7 settings all iPad pilots should know about


The Settings app was fairly basic when the iPad was first released in 2010, providing control of the bluetooth and Wi-Fi wireless radios, screen brightness and email account settings. Six years later it has evolved into a collection of hundreds of settings, with multi-tier menus that can make it difficult to find what you’re looking for.

It’s so complex that Apple added a search function within the Settings app in the iOS 9 update last year. There’s also the control panel, which is accessed by sliding your finger up from the bottom of the screen to quickly change frequently used settings.

All these settings and configuration options are great for customizing everything to your liking, but at the end of the day there are really only a few settings you need to be concerned about when using the iPad as an EFB in the cockpit. Here’s a quick rundown.

1. Enable multitasking gestures

General > Multitasking > Gestures

Enabling this setting allows you perform basic actions like switching between apps, reveal the app switcher and close an app, by placing 4 or 5 fingers on the screen at the same time and swiping or pinching. This shortcut eliminates the need to use the home button to perform routine actions.

Multitask settings

2. Configure location services

Privacy > Location Services > Custom app settings

This is the spot to specify a preference for each app on whether or not it can access your location. Some may disable a particular app’s use of location for privacy issues, but more importantly from the pilot’s perspective we’ve found that using location services in the background decreases battery life. Allowing ForeFlight to show your position on the chart or record your track log is great during flight, but you probably don’t need the Weather Channel tracking your location as you routinely drive around your home town. Consider setting this option to “When Using” for certain apps, to allow it to use your location when the app is open, but prevent unnecessary battery use when running in the background. Read more about iPad Location Services here.

location settings


3. Lock rotation

Control Panel (swipe up from bottom of the screen)

This simple setting is located in the control panel, allowing you to access it any time by swiping up from the bottom of the screen. It allows you to lock the orientation of the screen, which is useful when flying in turbulence and you don’t want the screen to inadvertently change the layout when viewing a particular chart.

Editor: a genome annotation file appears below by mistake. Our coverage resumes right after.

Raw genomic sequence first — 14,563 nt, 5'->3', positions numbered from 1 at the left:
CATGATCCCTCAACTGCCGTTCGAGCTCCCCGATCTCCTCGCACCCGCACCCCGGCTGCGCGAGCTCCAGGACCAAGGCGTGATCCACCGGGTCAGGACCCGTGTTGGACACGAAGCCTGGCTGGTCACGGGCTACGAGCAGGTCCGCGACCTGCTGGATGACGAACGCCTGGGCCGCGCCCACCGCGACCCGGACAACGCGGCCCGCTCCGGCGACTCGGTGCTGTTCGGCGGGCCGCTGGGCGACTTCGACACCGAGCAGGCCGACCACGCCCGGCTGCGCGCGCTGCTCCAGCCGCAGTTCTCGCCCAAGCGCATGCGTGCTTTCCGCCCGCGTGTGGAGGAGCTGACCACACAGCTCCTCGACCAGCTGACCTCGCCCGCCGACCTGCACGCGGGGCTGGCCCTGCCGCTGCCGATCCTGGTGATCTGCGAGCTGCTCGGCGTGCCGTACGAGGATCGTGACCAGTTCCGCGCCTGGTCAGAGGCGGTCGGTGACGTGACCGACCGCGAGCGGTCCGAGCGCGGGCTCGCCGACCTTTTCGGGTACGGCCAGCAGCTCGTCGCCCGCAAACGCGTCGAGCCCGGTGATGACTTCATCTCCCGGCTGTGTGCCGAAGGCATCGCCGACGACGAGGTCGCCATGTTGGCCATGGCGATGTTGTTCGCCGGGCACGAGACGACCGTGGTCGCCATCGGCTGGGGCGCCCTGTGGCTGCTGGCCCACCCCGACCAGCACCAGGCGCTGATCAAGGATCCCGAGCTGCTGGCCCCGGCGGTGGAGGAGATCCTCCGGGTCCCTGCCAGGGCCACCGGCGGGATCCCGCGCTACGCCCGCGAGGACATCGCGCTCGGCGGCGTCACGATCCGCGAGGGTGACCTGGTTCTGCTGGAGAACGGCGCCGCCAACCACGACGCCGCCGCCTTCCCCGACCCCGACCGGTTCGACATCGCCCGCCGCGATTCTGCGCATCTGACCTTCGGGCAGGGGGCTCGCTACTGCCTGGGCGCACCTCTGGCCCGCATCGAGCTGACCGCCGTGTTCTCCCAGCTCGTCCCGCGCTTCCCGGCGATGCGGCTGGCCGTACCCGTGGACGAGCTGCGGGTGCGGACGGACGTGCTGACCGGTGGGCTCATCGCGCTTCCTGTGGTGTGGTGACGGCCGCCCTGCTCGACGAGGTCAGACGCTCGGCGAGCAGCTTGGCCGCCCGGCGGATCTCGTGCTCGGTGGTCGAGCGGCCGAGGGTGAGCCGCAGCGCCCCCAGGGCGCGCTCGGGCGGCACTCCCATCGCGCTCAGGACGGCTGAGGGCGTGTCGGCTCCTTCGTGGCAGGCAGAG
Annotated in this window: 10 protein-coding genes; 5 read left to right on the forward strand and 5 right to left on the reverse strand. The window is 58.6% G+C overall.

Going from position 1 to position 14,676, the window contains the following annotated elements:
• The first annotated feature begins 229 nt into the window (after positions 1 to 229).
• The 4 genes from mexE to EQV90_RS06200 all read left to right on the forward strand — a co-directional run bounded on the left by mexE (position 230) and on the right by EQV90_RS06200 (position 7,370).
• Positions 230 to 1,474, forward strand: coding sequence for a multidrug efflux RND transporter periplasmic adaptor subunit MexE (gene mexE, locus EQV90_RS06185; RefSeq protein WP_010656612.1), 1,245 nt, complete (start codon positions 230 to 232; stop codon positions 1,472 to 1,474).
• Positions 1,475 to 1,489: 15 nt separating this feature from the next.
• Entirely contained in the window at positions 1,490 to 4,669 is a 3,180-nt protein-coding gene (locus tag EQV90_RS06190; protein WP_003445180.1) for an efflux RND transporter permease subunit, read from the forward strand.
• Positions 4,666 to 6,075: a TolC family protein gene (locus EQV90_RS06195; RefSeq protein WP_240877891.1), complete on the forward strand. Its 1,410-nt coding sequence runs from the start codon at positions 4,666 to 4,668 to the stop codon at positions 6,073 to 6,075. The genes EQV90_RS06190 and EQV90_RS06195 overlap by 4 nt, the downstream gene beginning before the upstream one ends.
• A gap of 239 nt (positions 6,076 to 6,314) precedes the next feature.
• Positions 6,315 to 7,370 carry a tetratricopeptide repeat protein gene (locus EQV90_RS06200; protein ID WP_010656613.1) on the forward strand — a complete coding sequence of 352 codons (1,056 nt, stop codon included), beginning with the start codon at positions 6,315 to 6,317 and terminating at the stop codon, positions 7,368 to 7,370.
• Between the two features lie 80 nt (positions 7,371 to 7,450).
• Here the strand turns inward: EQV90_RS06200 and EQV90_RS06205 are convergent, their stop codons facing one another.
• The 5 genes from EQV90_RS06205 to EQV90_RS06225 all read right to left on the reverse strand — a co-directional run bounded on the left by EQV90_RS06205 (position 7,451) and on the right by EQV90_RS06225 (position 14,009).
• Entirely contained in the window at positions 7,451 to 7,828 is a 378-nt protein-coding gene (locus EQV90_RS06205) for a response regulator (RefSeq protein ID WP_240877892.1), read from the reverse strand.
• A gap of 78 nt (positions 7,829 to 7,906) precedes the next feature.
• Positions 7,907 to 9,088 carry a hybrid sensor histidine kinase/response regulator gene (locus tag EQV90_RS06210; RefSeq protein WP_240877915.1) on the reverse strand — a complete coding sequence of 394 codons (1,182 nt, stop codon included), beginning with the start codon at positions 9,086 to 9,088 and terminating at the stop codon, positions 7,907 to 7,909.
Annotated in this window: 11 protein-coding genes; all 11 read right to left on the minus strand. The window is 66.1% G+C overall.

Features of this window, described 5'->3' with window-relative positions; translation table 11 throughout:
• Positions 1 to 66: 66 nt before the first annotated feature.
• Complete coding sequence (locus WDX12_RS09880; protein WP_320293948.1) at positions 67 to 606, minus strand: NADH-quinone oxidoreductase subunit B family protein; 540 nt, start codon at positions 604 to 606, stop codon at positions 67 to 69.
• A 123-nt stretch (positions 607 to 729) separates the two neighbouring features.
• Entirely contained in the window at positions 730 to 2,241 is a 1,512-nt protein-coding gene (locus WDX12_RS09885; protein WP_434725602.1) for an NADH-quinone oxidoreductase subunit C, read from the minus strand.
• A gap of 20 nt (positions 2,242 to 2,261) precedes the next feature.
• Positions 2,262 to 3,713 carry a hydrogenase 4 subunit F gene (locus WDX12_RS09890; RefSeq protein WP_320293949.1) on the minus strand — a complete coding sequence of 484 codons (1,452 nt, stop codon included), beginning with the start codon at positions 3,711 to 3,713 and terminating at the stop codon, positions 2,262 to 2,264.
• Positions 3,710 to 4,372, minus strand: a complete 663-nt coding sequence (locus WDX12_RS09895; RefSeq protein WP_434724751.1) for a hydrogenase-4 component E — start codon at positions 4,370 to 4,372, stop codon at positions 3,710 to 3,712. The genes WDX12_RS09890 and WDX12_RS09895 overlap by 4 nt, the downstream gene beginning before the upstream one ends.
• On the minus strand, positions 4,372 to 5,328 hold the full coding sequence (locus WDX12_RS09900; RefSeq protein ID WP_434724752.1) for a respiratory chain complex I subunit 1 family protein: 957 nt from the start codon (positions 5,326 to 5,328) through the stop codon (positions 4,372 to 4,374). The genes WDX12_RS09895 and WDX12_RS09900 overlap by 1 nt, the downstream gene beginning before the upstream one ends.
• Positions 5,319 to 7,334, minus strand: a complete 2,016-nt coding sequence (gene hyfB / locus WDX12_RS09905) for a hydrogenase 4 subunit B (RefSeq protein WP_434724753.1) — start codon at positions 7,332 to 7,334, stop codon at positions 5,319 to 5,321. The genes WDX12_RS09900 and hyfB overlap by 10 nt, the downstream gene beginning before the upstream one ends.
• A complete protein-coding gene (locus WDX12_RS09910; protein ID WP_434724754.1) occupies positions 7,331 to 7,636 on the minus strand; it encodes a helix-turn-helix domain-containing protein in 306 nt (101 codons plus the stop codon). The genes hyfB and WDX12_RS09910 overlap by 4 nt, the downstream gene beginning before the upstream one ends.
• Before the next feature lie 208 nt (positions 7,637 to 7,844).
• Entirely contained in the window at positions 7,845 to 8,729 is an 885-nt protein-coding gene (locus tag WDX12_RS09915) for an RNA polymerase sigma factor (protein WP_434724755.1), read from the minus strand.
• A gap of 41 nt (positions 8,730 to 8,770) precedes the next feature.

rotation settings

4. iCloud Find My iPad

iCloud > Find My iPad (and Send Last Location)

This setting should be on by default, but it’s a good time to verify while you have the iPad in your possession. You’ll find this extremely helpful (we know by experience) when you misplace your iPad or leave it in the airplane. Enabling this option allows you to locate your device using a computer, iPhone (with the Find my iPhone app) or another iPad. Make sure to also enable the setting here called “Send Last Location”, which will automatically send the location of the iPad to Apple when the battery is critically low, in case it takes a few days for you to track it down and the battery runs out of juice.

iCloud settings

5. Disable Auto-Brightness

Display and Brightness > Auto-Brightness

During testing we’ve found that lowering screen brightness by about 20 – 30% will give an extra hour of battery life in the air. By leaving auto-brightness enabled, the iPad will automatically reset the brightness to full bright when you get into the cockpit and shorten the useful battery life. And at night you’ll probably find the need to lower the brightness of the screen below the minimum value, using the in-app brightness dimming feature found in most apps (or by using the next tip when viewing approach charts).

display settings

6. Enable Invert Colors

General > Accessibility Shortcut > Invert Colors

After enabling this setting you’ll be able to press the home button three times quickly to invert the colors of the screen. This is really helpful when flying at night and viewing approach charts or a taxi diagram, since it shows the chart as white text on a black background and helps you maintain your adjusted night vision.

Accessibility Settings

7. Disable app auto-updates

iTunes and App Store > Automatic Downloads

While having your iPad automatically download and install new app updates may at first seem like a helpful feature, leaving this feature enabled can leave you high and dry at the worst possible time. Many of the popular aviation apps need to connect to the internet the first time they launch after an update, which will render them useless at 8,000 feet if you don’t take care of this task on the ground first. For this reason we recommend updating your apps manually and launching them right after the update to make sure they’re functioning as expected and have the necessary data installed.